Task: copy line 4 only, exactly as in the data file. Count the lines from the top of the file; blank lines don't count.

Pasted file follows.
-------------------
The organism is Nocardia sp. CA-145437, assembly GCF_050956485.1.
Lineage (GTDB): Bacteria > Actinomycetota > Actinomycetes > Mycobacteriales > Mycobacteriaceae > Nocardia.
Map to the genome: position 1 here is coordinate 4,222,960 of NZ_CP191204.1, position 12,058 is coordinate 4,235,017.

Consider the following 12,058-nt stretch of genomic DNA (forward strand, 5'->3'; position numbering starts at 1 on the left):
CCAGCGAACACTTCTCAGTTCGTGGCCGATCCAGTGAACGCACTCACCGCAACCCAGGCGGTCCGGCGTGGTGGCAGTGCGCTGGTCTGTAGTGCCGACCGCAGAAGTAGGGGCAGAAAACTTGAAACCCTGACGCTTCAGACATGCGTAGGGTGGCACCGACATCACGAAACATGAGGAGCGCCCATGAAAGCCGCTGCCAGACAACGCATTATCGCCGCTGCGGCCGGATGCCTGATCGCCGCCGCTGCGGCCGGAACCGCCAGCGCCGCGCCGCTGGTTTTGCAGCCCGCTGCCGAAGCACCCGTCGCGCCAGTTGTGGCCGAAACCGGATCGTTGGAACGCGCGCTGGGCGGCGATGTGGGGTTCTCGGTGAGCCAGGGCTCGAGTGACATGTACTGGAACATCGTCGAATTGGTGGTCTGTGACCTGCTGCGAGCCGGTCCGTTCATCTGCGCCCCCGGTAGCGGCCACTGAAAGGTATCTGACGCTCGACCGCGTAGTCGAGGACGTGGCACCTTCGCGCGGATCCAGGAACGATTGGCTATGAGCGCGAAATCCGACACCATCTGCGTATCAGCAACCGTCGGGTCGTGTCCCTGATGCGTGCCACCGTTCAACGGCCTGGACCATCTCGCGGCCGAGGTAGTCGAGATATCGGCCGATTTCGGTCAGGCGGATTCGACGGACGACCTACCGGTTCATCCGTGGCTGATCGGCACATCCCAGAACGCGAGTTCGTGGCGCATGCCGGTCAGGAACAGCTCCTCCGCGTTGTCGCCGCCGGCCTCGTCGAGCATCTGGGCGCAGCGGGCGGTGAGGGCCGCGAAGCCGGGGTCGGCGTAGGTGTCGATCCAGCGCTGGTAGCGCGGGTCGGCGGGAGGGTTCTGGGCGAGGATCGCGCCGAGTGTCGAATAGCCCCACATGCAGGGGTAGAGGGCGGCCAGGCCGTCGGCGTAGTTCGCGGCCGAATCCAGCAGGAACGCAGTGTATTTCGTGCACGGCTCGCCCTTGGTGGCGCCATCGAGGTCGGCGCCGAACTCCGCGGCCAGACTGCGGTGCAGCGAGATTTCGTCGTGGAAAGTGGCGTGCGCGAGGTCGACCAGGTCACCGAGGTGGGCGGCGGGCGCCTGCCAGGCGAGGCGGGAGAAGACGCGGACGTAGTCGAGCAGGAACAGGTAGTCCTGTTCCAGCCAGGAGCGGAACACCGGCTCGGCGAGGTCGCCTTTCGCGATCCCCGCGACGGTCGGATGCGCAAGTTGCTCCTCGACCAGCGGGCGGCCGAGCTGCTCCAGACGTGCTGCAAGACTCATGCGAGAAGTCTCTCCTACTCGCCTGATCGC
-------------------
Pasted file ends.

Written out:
Consider the following 12,058-nt stretch of genomic DNA (forward strand, 5'->3'; position numbering starts at 1 on the left):